2 Ass’n for Molecular Pathology v. Myriad Genetics Inc., 133 S. Ct. 2107, 2119 (2013) (stating cDNA is eligible for patentability under 35 U.S.C. § 101).

3 Patent Act of 1952, 35 U.S.C. § 101 (2012). See Diamond v. Chakrabarty, 447 U.S. 303, 309 (1980) (noting that Chakrabarty’s organism used to break down crude oil was a “nonnaturally occurring manufacture or composition of matter—a product of human ingenuity”).

4 Moore, 793 P.2d at 490; Myriad, 133 S. Ct. at 2116-19.

5 Moore, 793 P.2d at 490; Myriad, 133 S. Ct. at 2116-19. See also Margaret Jane Radin, Contested Commodities 55-56 (1996); Michael J. Sandel, What Money Can’t Buy 111-13 (2012).

6 Moore, 793 P.2d at 491-92.

7 Myriad, 133 S. Ct. at 2116-19 (Petitioners conceded that “cDNA differed from natural DNA in that ‘the non-coding regions [were] removed,’” but argued cDNA was not patentable subject matter because “[t]he nucleotide sequence of cDNA is dictated by nature, not by the lab technician.” The Court disagreed stating that the lab technician creates “something new” when cDNA is made and although “cDNA retains the naturally occurring exons of DNA” it is “distinct from the DNA from which it was derived”).

8 Composite DNA (cDNA) is synthetically created from DNA using exon-only strands which act as coding for amino acids that create protein in the body. See id. at 2111.

9 Moore, 793 P.2d at 490-91; Myriad, 133 S. Ct. at 2109 (where Myriad found and obtained several patents for the “precise location and sequence of BRCA1 and BRCA2 genes,” which can increase risk of breast and ovarian cancer).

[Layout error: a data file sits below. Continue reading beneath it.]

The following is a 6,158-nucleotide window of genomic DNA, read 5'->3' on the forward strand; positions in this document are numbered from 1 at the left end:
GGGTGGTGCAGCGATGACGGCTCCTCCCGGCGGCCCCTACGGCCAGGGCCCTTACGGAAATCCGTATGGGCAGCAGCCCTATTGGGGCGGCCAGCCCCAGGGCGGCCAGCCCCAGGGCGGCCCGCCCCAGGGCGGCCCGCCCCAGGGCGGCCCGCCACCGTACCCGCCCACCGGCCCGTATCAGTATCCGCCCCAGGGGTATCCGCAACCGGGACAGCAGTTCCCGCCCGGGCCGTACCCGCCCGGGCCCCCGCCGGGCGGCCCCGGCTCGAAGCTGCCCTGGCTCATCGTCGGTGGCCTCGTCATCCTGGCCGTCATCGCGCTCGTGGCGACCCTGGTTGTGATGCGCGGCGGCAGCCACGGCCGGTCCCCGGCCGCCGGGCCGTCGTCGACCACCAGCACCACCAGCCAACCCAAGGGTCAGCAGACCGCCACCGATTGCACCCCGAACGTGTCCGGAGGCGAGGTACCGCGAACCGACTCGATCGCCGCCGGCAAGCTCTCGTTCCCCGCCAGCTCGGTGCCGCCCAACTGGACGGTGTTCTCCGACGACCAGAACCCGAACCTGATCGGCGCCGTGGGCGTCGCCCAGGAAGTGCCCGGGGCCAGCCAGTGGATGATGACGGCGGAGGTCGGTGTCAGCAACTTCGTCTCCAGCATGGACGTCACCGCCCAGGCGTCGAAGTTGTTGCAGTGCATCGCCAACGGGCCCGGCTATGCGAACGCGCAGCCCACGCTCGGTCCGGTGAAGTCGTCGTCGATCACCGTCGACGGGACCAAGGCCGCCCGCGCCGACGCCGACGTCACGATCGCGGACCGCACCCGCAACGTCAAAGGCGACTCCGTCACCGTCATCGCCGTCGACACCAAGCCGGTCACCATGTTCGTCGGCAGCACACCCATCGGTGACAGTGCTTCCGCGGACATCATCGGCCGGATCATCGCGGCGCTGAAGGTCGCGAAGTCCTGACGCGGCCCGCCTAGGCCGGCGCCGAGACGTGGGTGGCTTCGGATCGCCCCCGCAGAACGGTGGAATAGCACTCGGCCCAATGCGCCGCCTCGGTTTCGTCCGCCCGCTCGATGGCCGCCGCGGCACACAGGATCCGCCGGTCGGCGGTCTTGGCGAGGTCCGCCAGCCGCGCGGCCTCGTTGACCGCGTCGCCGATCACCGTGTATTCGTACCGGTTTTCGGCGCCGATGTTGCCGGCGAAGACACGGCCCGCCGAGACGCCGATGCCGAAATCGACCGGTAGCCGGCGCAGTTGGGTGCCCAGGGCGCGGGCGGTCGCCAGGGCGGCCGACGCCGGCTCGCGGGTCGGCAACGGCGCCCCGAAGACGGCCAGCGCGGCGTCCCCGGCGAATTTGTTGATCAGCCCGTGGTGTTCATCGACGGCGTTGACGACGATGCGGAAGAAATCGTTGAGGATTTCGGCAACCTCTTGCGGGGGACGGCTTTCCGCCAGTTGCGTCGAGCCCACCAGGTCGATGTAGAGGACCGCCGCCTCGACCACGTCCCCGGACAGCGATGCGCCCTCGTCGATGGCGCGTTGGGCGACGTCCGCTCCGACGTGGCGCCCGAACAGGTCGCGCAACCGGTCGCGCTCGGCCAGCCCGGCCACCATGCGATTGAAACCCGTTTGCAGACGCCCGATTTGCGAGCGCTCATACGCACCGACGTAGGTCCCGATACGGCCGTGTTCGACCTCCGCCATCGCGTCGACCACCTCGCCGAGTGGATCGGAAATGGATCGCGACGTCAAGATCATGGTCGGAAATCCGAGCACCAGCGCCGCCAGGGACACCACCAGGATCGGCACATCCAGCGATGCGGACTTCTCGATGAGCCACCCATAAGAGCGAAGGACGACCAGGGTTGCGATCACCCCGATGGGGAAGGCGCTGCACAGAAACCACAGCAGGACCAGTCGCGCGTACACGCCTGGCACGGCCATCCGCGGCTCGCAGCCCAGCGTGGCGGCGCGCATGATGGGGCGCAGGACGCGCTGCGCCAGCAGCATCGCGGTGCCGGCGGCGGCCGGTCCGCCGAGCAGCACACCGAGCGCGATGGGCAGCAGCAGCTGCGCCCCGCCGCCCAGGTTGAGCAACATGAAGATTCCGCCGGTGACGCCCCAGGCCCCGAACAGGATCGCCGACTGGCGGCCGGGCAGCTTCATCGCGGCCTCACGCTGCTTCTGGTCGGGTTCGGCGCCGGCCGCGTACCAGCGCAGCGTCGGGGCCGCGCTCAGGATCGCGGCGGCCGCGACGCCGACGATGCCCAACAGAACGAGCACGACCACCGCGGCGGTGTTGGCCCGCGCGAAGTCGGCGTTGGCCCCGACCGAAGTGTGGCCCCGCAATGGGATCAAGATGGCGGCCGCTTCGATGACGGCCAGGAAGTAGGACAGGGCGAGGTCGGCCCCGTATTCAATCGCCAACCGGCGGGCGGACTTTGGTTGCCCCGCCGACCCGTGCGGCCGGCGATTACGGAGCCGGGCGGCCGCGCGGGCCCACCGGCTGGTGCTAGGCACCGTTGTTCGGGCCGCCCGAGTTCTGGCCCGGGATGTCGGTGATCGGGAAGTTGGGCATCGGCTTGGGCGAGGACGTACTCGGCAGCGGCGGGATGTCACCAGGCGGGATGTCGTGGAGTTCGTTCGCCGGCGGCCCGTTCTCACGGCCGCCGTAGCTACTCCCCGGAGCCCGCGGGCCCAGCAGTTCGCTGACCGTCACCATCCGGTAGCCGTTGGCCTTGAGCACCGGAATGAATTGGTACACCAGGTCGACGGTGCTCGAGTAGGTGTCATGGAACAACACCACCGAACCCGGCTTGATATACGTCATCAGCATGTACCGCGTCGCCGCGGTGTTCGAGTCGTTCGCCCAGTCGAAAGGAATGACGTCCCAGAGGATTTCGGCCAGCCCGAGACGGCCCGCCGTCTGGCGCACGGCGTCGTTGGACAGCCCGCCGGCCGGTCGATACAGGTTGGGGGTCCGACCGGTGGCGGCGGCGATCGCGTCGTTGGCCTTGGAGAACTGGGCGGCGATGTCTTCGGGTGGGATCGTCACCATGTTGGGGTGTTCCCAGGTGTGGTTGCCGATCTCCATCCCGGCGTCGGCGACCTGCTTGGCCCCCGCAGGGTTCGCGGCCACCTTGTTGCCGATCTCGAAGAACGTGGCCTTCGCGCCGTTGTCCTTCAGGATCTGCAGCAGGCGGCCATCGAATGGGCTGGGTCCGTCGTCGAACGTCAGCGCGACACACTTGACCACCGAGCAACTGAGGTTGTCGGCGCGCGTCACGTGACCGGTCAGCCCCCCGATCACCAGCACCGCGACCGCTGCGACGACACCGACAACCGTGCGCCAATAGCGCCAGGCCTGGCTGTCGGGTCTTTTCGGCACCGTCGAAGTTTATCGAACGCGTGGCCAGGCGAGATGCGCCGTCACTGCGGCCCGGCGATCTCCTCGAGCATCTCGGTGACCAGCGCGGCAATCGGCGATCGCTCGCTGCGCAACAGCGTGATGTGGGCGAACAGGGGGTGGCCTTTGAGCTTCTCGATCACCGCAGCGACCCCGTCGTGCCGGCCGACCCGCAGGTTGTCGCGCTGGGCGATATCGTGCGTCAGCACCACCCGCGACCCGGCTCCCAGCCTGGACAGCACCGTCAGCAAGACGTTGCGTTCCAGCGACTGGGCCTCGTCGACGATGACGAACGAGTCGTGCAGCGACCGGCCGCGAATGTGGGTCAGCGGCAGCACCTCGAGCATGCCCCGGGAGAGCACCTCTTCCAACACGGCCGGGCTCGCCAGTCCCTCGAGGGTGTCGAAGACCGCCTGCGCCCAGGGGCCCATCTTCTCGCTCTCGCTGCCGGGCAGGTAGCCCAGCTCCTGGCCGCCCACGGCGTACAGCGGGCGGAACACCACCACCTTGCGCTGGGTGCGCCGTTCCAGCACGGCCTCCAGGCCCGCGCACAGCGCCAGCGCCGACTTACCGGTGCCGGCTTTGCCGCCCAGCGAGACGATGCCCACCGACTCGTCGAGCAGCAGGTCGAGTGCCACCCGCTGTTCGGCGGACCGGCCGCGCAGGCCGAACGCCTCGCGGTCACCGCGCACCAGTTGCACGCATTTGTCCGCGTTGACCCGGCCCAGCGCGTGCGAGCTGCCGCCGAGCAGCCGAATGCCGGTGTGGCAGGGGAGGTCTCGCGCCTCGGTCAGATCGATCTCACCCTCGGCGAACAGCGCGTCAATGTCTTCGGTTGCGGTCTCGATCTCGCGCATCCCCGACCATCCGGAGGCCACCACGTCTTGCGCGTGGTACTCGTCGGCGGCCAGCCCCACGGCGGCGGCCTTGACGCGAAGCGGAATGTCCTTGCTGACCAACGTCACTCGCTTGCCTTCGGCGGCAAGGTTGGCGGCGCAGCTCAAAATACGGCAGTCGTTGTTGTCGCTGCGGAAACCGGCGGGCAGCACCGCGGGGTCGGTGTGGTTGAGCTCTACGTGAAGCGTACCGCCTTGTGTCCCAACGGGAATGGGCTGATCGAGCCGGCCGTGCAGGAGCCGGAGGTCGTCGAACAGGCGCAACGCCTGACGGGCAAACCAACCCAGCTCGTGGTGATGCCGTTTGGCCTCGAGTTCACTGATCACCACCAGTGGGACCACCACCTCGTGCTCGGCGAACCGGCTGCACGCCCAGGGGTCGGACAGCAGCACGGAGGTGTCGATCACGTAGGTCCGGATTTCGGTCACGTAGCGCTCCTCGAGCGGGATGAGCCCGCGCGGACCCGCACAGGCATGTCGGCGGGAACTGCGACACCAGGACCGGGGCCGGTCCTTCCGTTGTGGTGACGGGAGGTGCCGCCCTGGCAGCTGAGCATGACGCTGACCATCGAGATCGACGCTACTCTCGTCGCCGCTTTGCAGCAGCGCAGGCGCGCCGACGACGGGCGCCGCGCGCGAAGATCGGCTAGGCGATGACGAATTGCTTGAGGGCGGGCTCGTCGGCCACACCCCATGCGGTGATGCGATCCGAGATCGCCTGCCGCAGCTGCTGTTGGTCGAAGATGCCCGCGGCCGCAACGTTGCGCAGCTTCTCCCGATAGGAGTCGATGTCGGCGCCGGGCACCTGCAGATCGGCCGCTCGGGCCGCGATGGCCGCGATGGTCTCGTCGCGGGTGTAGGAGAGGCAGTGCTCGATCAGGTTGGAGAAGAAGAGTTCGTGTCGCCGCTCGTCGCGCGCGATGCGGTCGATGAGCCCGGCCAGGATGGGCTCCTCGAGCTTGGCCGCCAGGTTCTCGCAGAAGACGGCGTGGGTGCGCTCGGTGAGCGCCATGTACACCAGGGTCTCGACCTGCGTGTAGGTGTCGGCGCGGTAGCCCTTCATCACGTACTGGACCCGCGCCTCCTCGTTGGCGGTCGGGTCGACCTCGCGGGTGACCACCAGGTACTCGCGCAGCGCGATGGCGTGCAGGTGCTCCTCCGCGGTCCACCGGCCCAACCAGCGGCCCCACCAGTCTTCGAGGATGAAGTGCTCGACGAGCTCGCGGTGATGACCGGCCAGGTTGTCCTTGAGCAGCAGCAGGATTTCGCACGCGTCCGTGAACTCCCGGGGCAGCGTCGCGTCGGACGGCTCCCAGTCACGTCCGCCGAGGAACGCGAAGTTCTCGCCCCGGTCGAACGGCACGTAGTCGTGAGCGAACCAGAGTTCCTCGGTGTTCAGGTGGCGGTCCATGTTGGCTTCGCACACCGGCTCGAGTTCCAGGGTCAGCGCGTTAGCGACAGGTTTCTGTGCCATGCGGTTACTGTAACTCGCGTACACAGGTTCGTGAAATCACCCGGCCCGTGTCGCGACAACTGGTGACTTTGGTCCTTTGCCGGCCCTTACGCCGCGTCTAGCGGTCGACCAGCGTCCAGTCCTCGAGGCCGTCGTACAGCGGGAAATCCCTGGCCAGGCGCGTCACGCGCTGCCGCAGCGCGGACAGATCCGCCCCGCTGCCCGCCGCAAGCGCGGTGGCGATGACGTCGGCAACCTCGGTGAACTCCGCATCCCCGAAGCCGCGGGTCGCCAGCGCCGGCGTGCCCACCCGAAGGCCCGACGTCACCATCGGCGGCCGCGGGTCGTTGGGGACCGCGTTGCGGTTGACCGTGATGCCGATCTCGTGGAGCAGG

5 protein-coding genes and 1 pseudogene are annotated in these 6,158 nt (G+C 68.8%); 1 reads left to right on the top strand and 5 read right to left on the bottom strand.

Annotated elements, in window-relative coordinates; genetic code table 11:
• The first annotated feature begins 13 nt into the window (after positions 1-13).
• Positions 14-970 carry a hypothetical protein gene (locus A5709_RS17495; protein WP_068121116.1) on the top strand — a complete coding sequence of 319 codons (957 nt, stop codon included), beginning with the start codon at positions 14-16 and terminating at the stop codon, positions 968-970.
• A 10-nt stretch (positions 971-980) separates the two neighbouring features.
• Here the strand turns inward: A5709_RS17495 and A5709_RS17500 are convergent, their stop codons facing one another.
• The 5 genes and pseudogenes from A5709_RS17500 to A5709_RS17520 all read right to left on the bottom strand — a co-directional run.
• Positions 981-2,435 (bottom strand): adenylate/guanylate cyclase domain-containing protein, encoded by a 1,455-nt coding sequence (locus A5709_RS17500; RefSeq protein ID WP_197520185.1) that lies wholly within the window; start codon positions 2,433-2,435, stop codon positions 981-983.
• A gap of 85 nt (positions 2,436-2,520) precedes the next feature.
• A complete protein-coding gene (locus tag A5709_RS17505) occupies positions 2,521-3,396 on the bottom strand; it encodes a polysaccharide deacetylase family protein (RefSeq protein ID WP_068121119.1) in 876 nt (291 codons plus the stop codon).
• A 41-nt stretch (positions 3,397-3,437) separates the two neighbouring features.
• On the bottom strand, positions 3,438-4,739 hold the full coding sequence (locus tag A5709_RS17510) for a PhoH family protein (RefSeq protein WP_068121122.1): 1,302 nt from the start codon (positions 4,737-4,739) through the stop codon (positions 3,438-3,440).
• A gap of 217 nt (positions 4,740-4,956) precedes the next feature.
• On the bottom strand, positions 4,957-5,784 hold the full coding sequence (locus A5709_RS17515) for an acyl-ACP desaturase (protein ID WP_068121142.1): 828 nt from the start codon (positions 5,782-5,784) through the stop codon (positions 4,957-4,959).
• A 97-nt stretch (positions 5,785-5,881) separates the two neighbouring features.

10 Moore, 793 P.2d at 480-81.

11 Id. at 481.

12 Id.

13 Id.

14 Id. (internal quotation marks omitted).

15 Id.

16 Id. at 482.

17 Id.

18 Id.

19 Id.

20 Id. at 487.

21 Id.

22 Id. at 491-97.

23 Id. at 491-92 (quoting Section 7054.4 of California’s Health and Safety Code which states: “‘[n]otwithstanding any other provision of law, recognizable anatomical parts, human tissues, anatomical human remains, or infectious waste following conclusion of scientific use shall be disposed of by interment, incineration, or any other method determined by the state department [of health services] to protect the public health and safety”).

24 Id. at 492 (noting that the statute provides for the “eventual destruction” of biological waste materials, thereby terminating any personal property right one could potentially retain in excised cells or other body materials).

25 Id. at 490.

26 Id. at 498-523.

27 Id. at 501-02.

28 Id.

29 Cal. Health & Safety Code § 7054.4 (1972).

30 Moore, 793 P.2d at 503.

31 Id. at 507.